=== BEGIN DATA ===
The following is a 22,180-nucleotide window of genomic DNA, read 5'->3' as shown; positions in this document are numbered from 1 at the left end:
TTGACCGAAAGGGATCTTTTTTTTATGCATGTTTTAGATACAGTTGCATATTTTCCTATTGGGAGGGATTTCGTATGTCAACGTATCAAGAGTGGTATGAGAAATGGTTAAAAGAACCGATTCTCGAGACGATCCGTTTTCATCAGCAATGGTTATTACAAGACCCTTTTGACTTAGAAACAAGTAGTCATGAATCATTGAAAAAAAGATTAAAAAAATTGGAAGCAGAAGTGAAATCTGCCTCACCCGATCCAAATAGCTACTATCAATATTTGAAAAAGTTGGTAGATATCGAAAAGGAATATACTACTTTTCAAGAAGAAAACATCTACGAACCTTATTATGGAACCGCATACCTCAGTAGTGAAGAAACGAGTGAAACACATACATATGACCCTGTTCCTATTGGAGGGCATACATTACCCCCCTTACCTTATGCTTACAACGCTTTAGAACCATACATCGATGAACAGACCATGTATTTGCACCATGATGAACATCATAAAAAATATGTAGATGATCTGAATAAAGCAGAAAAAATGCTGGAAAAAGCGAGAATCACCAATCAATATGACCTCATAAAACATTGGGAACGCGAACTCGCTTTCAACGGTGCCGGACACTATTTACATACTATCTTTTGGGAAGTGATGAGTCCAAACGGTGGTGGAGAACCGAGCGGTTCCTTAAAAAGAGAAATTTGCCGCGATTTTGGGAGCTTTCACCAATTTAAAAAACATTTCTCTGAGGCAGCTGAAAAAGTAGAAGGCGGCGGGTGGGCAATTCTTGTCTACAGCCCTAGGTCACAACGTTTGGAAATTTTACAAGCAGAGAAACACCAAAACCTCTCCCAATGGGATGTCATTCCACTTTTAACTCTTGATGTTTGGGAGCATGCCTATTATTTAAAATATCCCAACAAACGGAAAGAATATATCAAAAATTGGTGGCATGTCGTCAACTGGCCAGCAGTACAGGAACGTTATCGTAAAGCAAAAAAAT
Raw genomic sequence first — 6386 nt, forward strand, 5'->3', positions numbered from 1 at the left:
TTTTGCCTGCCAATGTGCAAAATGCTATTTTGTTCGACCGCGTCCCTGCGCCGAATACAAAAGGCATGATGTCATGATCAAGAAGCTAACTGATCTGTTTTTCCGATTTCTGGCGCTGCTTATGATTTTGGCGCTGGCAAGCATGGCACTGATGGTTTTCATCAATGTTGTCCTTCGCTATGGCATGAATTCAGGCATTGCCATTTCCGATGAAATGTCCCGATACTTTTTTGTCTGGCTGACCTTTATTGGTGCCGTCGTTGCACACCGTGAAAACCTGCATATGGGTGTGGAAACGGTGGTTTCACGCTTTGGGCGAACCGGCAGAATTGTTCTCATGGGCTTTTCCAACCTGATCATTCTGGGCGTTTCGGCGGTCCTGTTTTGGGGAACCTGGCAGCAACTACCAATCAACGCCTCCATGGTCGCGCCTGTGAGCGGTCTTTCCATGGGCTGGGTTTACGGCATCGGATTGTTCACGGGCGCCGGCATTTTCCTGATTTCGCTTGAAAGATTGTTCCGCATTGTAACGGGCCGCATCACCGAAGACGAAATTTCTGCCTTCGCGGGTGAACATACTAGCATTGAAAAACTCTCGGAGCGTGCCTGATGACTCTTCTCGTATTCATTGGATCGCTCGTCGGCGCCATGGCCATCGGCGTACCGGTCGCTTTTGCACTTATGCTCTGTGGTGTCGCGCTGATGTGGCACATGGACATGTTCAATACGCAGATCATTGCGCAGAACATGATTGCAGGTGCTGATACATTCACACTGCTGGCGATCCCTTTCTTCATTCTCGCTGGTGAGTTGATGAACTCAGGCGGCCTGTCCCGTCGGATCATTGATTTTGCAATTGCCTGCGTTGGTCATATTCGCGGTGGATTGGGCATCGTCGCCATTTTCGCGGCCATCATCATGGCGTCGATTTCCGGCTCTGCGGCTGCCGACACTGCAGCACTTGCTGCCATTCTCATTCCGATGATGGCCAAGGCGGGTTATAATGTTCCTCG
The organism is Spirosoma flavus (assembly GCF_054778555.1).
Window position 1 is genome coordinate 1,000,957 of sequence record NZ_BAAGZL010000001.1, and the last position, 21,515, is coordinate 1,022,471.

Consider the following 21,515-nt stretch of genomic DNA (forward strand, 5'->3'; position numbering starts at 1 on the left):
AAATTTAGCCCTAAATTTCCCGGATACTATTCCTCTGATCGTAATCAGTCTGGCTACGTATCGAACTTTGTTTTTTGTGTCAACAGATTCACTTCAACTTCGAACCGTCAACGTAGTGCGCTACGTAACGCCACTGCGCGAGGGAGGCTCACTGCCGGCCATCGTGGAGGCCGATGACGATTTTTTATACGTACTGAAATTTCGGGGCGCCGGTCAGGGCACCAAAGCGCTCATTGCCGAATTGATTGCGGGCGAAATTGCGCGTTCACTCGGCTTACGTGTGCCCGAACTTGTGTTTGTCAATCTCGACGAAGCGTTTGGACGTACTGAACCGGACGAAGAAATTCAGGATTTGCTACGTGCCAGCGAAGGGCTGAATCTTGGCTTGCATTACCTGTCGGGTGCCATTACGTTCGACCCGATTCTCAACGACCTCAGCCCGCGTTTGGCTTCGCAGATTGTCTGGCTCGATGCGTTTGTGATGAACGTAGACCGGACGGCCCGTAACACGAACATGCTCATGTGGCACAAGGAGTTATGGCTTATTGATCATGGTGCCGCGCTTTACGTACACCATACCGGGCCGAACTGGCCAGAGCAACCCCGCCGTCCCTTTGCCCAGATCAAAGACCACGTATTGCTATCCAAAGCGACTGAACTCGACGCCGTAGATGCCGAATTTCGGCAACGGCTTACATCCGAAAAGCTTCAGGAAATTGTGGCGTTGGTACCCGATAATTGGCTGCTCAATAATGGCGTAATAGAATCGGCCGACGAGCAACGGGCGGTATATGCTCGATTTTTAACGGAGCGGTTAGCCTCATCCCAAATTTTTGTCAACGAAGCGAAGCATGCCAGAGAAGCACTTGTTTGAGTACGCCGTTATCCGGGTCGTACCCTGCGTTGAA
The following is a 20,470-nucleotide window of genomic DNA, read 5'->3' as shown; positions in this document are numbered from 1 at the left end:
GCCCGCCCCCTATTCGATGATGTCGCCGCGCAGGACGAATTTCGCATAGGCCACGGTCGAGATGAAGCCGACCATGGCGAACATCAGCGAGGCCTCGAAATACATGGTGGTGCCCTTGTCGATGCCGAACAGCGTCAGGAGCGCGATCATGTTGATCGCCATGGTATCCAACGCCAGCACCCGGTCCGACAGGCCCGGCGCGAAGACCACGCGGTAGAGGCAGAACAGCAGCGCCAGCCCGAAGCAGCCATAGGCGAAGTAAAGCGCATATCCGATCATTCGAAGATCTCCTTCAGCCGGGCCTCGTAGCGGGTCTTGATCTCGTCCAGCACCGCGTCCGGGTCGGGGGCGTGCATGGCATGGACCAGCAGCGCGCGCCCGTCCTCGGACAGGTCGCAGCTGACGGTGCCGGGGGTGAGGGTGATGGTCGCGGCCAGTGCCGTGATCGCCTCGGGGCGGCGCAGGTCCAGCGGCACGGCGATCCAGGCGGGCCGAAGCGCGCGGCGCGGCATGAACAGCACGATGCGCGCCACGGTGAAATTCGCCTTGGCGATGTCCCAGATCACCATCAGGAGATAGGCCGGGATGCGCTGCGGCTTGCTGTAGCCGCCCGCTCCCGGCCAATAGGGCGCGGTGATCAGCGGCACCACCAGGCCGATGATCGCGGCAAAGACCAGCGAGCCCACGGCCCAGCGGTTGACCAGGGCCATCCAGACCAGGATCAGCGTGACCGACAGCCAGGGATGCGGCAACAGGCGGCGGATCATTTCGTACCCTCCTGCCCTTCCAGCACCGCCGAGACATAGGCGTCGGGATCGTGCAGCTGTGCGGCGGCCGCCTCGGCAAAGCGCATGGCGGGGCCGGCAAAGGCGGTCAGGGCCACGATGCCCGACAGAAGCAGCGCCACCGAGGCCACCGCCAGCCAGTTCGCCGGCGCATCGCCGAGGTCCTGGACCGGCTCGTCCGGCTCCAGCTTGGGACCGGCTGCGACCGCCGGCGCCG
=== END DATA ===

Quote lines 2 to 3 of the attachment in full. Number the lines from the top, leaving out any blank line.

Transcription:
TTGACCGAAAGGGATCTTTTTTTTATGCATGTTTTAGATACAGTTGCATATTTTCCTATTGGGAGGGATTTCGTATGTCAACGTATCAAGAGTGGTATGAGAAATGGTTAAAAGAACCGATTCTCGAGACGATCCGTTTTCATCAGCAATGGTTATTACAAGACCCTTTTGACTTAGAAACAAGTAGTCATGAATCATTGAAAAAAAGATTAAAAAAATTGGAAGCAGAAGTGAAATCTGCCTCACCCGATCCAAATAGCTACTATCAATATTTGAAAAAGTTGGTAGATATCGAAAAGGAATATACTACTTTTCAAGAAGAAAACATCTACGAACCTTATTATGGAACCGCATACCTCAGTAGTGAAGAAACGAGTGAAACACATACATATGACCCTGTTCCTATTGGAGGGCATACATTACCCCCCTTACCTTATGCTTACAACGCTTTAGAACCATACATCGATGAACAGACCATGTATTTGCACCATGATGAACATCATAAAAAATATGTAGATGATCTGAATAAAGCAGAAAAAATGCTGGAAAAAGCGAGAATCACCAATCAATATGACCTCATAAAACATTGGGAACGCGAACTCGCTTTCAACGGTGCCGGACACTATTTACATACTATCTTTTGGGAAGTGATGAGTCCAAACGGTGGTGGAGAACCGAGCGGTTCCTTAAAAAGAGAAATTTGCCGCGATTTTGGGAGCTTTCACCAATTTAAAAAACATTTCTCTGAGGCAGCTGAAAAAGTAGAAGGCGGCGGGTGGGCAATTCTTGTCTACAGCCCTAGGTCACAACGTTTGGAAATTTTACAAGCAGAGAAACACCAAAACCTCTCCCAATGGGATGTCATTCCACTTTTAACTCTTGATGTTTGGGAGCATGCCTATTATTTAAAATATCCCAACAAACGGAAAGAATATATCAAAAATTGGTGGCATGTCGTCAACTGGCCAGCAGTACAGGAACGTTATCGTAAAGCAAAAAAAT
Raw genomic sequence first — 6386 nt, forward strand, 5'->3', positions numbered from 1 at the left: